February 28, 2008

BLM: so much area to cover, so little time

BLM battles bullets, trail cutting, motorcycles, cherry bombs to stop “trashing of America”

Along the Trail
By David McNeill
Mammoth Times

I was out on the Chalk Bluffs near Bishop over the Martin Luther King holiday, and was surprised at what I saw. Just a week earlier I had observed about 10 people blowing off M-80 firecrackers in the rocks for hours. It was unnerving to say the least and ruined a good hike. On this day things got way out of control. The parking areas were full with 50 carloads of rock climbers at the bottom of the Bluffs. Cars were coming into the top entrance of Sad Boulders all day long, where there is very little parking. That increased the chance for damage to the brush all along the road from overflow.

Things were going about how they usually do on a holiday weekend in winter at the Chalk Bluffs, as I climbed up onto the big petroglyph panel called Sky Rock. I heard some motorcycles in the distance and didn't think too much of it, since there are roads out there. The next thing I knew, four guys on motorcycles were illegally going cross-country across the fragile high desert land. That was the first time I have ever seen anything like that in 30 years of hiking out there. It is common to see a solo track here or there on the Volcanic Tableland from some outlaw rider, but never a team effort. Of course I ran after them, and of course they got away. I phoned up law enforcement officer Mike Hubbard at the Bishop BLM office, and he invited me to come down and do a story on what they face out in the “wild west” with so much area to cover and so little time.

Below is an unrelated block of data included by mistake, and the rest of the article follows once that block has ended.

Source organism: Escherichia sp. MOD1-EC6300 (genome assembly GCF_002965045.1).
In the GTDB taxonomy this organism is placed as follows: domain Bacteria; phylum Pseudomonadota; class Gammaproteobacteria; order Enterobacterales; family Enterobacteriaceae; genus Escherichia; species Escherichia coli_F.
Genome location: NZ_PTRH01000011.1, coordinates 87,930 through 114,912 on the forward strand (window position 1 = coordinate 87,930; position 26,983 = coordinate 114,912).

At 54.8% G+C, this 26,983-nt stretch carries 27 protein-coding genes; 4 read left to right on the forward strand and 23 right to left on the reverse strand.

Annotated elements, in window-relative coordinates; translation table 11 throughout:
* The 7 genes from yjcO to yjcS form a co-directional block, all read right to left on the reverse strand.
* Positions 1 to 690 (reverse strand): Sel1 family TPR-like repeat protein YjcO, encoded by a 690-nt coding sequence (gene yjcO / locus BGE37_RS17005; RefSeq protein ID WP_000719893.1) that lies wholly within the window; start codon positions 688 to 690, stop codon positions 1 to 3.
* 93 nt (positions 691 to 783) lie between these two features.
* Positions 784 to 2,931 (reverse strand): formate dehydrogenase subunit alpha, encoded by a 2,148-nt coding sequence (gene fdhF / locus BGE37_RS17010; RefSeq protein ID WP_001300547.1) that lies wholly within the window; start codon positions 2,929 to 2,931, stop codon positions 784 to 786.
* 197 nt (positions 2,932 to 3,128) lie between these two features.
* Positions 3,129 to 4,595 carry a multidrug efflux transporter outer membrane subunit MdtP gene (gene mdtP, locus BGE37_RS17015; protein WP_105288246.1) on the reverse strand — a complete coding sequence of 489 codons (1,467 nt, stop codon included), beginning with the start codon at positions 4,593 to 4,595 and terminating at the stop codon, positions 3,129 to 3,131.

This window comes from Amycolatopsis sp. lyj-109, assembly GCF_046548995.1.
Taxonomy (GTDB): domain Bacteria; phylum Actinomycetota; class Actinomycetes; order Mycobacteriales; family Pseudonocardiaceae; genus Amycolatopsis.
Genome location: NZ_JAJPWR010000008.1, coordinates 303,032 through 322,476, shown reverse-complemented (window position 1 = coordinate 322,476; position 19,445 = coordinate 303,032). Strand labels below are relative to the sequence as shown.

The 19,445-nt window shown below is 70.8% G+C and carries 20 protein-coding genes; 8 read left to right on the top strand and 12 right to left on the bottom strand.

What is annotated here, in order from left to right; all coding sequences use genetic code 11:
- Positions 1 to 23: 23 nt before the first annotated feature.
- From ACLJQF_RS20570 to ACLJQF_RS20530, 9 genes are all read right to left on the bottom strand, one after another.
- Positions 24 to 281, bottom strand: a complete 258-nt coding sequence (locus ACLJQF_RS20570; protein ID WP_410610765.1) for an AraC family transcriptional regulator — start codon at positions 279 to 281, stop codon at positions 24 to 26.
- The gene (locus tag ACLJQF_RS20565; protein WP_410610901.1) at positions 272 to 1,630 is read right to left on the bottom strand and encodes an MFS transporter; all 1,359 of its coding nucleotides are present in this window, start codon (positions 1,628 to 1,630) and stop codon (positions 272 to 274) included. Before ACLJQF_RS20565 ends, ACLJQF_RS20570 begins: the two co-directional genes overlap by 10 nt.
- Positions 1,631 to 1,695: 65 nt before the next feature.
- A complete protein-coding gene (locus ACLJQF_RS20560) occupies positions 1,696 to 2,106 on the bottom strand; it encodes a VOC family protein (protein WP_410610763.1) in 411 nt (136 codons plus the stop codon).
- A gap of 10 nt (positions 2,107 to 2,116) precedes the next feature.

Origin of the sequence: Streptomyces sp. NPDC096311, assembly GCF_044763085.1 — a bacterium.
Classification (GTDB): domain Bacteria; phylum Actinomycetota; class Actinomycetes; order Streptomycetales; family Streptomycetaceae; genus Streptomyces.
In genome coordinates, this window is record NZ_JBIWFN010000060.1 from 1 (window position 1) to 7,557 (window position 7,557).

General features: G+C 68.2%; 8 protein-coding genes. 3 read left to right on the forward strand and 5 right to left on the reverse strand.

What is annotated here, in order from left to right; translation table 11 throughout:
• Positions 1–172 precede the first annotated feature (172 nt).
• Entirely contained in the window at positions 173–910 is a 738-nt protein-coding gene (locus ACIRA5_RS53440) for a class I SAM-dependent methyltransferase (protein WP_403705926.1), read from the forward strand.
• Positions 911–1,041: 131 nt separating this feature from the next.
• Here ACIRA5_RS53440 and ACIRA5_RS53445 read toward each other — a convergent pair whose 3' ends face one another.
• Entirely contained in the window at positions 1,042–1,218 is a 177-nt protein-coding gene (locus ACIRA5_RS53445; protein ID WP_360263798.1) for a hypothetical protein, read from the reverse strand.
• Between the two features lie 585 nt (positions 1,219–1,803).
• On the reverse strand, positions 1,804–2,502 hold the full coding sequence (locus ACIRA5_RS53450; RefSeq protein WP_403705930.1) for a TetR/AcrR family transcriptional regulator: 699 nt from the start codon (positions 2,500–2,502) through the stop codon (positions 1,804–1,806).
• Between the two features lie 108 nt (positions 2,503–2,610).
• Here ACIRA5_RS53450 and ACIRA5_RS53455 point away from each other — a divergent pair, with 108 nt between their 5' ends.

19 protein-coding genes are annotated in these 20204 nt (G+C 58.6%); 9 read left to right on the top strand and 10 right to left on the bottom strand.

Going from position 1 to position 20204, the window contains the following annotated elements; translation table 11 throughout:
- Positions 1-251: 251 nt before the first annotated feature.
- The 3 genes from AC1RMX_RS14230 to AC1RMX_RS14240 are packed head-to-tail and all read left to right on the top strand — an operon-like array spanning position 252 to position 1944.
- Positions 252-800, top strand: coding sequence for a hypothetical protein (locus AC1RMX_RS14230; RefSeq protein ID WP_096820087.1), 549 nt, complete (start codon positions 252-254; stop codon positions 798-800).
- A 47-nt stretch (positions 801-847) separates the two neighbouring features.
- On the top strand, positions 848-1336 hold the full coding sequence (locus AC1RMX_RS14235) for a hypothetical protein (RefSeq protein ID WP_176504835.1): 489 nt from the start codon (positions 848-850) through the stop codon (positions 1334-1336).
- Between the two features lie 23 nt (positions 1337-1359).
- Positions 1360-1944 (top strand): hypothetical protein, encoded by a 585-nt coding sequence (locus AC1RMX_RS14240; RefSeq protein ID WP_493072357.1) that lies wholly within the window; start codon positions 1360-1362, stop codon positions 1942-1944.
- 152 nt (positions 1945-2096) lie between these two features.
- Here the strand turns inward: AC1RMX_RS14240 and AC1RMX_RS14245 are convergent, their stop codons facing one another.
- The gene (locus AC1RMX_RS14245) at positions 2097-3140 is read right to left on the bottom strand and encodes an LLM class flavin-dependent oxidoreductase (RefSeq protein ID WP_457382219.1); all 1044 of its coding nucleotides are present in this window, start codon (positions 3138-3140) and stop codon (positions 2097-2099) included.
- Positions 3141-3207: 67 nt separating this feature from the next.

The Eastern Sierra is an off road paradise that is unsurpassed in beauty and different types of terrain. Despite this wonderful asset, there are still outlaw riders, who defy the rules and rough ride over the land. It is vicious and a number one problem for BLM, as careless Off Highway Vehicle people continue to erode the land foot by foot each year. This is the problem that Mike and his partner in Lone Pine, Ron Stormo, face each day trying to patrol an area 750,000 acres in size that extends from Cartago in the south northward to Topaz Lake, a stretch of nearly 250 miles. This is an area of diverse desert landscapes, volcanic rock and hot springs in Long Valley near Mammoth Lakes.

About 10 years ago, Mick Ryan and other climbers from the Eastern Sierra started advertising in magazines, guidebooks and the Internet that Bishop, Calif., was the new place to go for bouldering and rock climbing. Things had tightened up down in Waco Tanks in El Paso due to archaeological site damage from the climbers, and they were looking for new territory to establish. As thousands of people converged on Bishop to climb in a Haight-Ashbury type movement, BLM, Los Angeles Dept. of Water and Power and the U.S. Forest Service had to react quickly with trail systems, signs, parking barriers, toilets and increased law enforcement. For BLM this was all extra work that the two overburdened law enforcement officers and the recreation department inherited.

To keep people centrally located instead of camping all over the place, Mike, along with geologist Cheryl Seth, helped set up a campground called the Pit in an old borrow pit that was used for the Pleasant Valley Dam construction. This was a perfect location for the campground and an excellent choice. The Pit is wintertime camping only and a great deal at $2 per day, including a host. There is no water and the fees cover the cost of the toilets, trash collection and recycle bins. Climbers were driving all over the place damaging brush, and the recreation department had to place barriers and configure parking areas. At the same time all the petroglyph and archaeological sites had to be identified and protected as best as could be done. Currently, the recreation department headed by Diana Pietrasanta, has six employees who work hard to do as much resource protection as they can.